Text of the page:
And, of course, I thought of The Doors…

I know a number of you participate in Norm Frampton’s “Thursday Doors” blog hop. Just want all of you to know that I enjoy the pictures you share. I’d join you, but I really suck at photography.

Of course, I didn’t read the directions, which were to write about a door I walked through that wasn’t my own. One I’ve walked through a lot this week is the door at Starbucks, which just happens to be where I am right now. We spend a lot of time here. It’s a good place to get away from Minnie’s demands to be fed constantly.

And right about there would be a good place to stop.

Stream of Consciousness Saturday is brought to you each week by Linda Hill and this station. Now a word from Continental Airlines. If you can’t fly Continental, try to have a nice trip anyway…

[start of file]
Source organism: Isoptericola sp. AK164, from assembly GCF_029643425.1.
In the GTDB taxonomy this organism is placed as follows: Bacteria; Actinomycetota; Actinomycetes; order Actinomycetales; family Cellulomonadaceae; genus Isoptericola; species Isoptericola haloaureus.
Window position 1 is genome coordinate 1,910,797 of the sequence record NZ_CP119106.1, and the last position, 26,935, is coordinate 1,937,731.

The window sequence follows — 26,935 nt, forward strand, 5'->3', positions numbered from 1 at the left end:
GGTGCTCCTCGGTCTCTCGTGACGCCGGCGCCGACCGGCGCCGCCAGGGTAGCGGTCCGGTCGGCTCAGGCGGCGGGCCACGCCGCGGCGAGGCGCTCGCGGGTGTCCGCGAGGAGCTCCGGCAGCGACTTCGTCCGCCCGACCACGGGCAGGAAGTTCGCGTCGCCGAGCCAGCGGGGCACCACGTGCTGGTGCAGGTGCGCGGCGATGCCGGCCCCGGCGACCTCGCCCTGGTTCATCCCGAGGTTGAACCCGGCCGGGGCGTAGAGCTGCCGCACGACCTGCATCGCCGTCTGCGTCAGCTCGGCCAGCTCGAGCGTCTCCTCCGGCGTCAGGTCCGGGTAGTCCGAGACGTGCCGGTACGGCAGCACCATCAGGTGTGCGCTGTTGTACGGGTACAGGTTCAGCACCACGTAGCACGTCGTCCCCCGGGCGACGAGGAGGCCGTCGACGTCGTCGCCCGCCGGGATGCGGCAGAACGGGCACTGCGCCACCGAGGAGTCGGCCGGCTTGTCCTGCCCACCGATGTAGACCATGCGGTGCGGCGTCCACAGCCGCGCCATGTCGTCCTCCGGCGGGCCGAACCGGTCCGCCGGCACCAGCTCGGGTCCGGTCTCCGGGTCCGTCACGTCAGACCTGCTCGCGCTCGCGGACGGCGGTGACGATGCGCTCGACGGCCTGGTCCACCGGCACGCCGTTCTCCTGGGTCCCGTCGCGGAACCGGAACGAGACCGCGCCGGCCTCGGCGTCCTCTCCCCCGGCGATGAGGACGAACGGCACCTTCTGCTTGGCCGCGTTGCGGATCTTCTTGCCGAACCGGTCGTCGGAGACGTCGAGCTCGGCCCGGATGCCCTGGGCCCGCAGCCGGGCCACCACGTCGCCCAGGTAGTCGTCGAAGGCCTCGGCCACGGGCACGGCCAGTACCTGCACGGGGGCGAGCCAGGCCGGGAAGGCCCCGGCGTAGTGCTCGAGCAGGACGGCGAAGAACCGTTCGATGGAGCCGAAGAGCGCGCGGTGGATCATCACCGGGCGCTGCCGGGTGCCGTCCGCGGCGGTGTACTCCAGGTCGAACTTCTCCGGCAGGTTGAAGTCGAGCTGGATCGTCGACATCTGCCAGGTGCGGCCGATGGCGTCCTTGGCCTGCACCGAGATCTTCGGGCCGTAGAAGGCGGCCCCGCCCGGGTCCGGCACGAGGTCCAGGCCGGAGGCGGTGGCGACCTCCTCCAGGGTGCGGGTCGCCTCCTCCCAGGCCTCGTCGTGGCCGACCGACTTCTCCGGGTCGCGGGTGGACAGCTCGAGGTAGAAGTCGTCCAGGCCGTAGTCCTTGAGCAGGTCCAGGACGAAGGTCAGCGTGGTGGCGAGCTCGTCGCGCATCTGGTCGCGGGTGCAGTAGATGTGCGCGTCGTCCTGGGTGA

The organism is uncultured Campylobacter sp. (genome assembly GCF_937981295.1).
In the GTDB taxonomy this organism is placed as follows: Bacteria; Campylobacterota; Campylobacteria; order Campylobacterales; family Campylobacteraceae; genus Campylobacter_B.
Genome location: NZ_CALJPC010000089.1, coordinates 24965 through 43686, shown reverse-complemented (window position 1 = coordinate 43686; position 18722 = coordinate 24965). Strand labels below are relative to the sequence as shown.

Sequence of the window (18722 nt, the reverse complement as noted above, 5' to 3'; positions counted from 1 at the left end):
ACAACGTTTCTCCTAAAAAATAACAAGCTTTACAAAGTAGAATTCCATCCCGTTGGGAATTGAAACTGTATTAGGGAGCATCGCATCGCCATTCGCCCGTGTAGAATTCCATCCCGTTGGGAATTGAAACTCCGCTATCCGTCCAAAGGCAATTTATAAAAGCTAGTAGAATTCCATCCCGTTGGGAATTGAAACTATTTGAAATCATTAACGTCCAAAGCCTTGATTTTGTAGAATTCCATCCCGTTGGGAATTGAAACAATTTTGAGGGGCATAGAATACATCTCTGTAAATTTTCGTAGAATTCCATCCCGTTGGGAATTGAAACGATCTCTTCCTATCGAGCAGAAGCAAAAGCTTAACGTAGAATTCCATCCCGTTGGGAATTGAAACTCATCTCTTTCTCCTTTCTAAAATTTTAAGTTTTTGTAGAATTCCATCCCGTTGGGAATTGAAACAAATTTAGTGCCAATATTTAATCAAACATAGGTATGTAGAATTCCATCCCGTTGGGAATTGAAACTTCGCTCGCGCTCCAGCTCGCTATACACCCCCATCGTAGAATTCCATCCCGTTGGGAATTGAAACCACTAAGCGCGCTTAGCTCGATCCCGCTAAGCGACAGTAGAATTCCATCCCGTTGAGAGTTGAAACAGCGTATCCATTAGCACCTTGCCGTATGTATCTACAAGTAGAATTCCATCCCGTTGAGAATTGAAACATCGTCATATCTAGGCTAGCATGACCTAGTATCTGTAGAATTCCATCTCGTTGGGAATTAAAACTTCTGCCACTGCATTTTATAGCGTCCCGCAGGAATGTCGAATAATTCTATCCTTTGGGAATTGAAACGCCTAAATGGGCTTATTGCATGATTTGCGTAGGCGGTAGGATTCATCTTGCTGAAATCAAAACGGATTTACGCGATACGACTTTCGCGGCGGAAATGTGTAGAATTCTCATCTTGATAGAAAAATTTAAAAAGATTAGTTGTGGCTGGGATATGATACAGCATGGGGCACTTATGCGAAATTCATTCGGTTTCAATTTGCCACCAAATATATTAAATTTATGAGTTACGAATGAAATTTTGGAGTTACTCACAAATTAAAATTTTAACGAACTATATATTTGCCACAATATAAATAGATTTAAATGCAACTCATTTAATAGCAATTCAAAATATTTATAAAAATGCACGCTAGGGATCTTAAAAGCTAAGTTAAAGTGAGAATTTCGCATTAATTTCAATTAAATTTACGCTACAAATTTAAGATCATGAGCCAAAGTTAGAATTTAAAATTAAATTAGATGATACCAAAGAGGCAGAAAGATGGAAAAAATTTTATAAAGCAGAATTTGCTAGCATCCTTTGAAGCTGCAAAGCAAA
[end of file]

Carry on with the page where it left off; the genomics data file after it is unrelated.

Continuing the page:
Another Example of What Happens When I Go With “Stream Of Consciousness” #socs

An old joke from Boy’s Life magazine back when I was reading it:

Did you hear about the snake charmer who married a funeral director? The towels in their bathroom say “Hiss” and Hearse.”

When I think “his” and “hers,” naturally I think of the late 70’s-early 80’s TV show Hart To Hart, with Robert Wagner, Stefanie Powers, and Lionel Stander. Remember at the open, they had the two of them driving side-by-side in his-and-hers cars?

I heard they’re looking into the death of Wagner’s wife, Natalie Wood, again, and again he’s a person of interest. I think it was a terrible accident, nothing more.

Here’s one of the weirdest things I can think of: his-and-hers bathtubs.